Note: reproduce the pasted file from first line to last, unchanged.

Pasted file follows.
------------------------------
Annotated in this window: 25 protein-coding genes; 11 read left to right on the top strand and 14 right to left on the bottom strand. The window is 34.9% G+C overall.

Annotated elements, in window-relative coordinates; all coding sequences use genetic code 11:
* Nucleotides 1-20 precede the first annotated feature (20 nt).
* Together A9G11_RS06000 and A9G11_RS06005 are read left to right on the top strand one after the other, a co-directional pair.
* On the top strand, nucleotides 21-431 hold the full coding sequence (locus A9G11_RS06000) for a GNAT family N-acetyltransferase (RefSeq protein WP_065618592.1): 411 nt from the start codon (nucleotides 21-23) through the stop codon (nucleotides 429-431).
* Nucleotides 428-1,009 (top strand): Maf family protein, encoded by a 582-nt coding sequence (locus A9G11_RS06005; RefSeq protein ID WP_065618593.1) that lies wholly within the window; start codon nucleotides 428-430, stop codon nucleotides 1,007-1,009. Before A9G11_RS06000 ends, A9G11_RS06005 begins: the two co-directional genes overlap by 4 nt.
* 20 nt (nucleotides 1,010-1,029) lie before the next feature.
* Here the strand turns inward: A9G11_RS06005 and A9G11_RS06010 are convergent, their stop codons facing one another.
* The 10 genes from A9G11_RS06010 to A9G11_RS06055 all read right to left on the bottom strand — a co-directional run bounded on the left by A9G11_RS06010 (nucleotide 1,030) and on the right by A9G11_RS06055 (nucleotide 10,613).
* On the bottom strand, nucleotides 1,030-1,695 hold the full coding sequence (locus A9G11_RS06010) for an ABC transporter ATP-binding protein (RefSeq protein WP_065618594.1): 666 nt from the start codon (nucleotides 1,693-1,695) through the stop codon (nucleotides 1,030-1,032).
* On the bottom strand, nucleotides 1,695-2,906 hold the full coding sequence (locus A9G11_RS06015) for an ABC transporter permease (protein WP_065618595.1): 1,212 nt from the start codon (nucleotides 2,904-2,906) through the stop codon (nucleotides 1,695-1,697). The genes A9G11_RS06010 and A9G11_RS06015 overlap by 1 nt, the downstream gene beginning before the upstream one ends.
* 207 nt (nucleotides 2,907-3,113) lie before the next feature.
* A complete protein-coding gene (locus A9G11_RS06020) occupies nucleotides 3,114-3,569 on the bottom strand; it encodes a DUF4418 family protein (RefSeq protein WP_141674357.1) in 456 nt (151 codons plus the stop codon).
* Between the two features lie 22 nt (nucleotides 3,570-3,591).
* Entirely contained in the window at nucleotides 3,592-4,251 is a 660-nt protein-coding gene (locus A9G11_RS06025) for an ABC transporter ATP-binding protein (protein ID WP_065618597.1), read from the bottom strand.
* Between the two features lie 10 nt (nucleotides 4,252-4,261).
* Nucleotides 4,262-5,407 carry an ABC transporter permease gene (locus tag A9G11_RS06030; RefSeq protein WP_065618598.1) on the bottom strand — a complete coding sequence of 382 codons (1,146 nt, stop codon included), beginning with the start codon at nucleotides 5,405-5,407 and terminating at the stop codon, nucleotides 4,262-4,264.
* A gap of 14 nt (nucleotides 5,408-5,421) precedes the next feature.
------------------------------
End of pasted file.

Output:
Annotated in this window: 25 protein-coding genes; 11 read left to right on the top strand and 14 right to left on the bottom strand. The window is 34.9% G+C overall.

Annotated elements, in window-relative coordinates; all coding sequences use genetic code 11:
* Nucleotides 1-20 precede the first annotated feature (20 nt).
* Together A9G11_RS06000 and A9G11_RS06005 are read left to right on the top strand one after the other, a co-directional pair.
* On the top strand, nucleotides 21-431 hold the full coding sequence (locus A9G11_RS06000) for a GNAT family N-acetyltransferase (RefSeq protein WP_065618592.1): 411 nt from the start codon (nucleotides 21-23) through the stop codon (nucleotides 429-431).
* Nucleotides 428-1,009 (top strand): Maf family protein, encoded by a 582-nt coding sequence (locus A9G11_RS06005; RefSeq protein ID WP_065618593.1) that lies wholly within the window; start codon nucleotides 428-430, stop codon nucleotides 1,007-1,009. Before A9G11_RS06000 ends, A9G11_RS06005 begins: the two co-directional genes overlap by 4 nt.
* 20 nt (nucleotides 1,010-1,029) lie before the next feature.
* Here the strand turns inward: A9G11_RS06005 and A9G11_RS06010 are convergent, their stop codons facing one another.
* The 10 genes from A9G11_RS06010 to A9G11_RS06055 all read right to left on the bottom strand — a co-directional run bounded on the left by A9G11_RS06010 (nucleotide 1,030) and on the right by A9G11_RS06055 (nucleotide 10,613).
* On the bottom strand, nucleotides 1,030-1,695 hold the full coding sequence (locus A9G11_RS06010) for an ABC transporter ATP-binding protein (RefSeq protein WP_065618594.1): 666 nt from the start codon (nucleotides 1,693-1,695) through the stop codon (nucleotides 1,030-1,032).
* On the bottom strand, nucleotides 1,695-2,906 hold the full coding sequence (locus A9G11_RS06015) for an ABC transporter permease (protein WP_065618595.1): 1,212 nt from the start codon (nucleotides 2,904-2,906) through the stop codon (nucleotides 1,695-1,697). The genes A9G11_RS06010 and A9G11_RS06015 overlap by 1 nt, the downstream gene beginning before the upstream one ends.
* 207 nt (nucleotides 2,907-3,113) lie before the next feature.
* A complete protein-coding gene (locus A9G11_RS06020) occupies nucleotides 3,114-3,569 on the bottom strand; it encodes a DUF4418 family protein (RefSeq protein WP_141674357.1) in 456 nt (151 codons plus the stop codon).
* Between the two features lie 22 nt (nucleotides 3,570-3,591).
* Entirely contained in the window at nucleotides 3,592-4,251 is a 660-nt protein-coding gene (locus A9G11_RS06025) for an ABC transporter ATP-binding protein (protein ID WP_065618597.1), read from the bottom strand.
* Between the two features lie 10 nt (nucleotides 4,252-4,261).
* Nucleotides 4,262-5,407 carry an ABC transporter permease gene (locus tag A9G11_RS06030; RefSeq protein WP_065618598.1) on the bottom strand — a complete coding sequence of 382 codons (1,146 nt, stop codon included), beginning with the start codon at nucleotides 5,405-5,407 and terminating at the stop codon, nucleotides 4,262-4,264.
* A gap of 14 nt (nucleotides 5,408-5,421) precedes the next feature.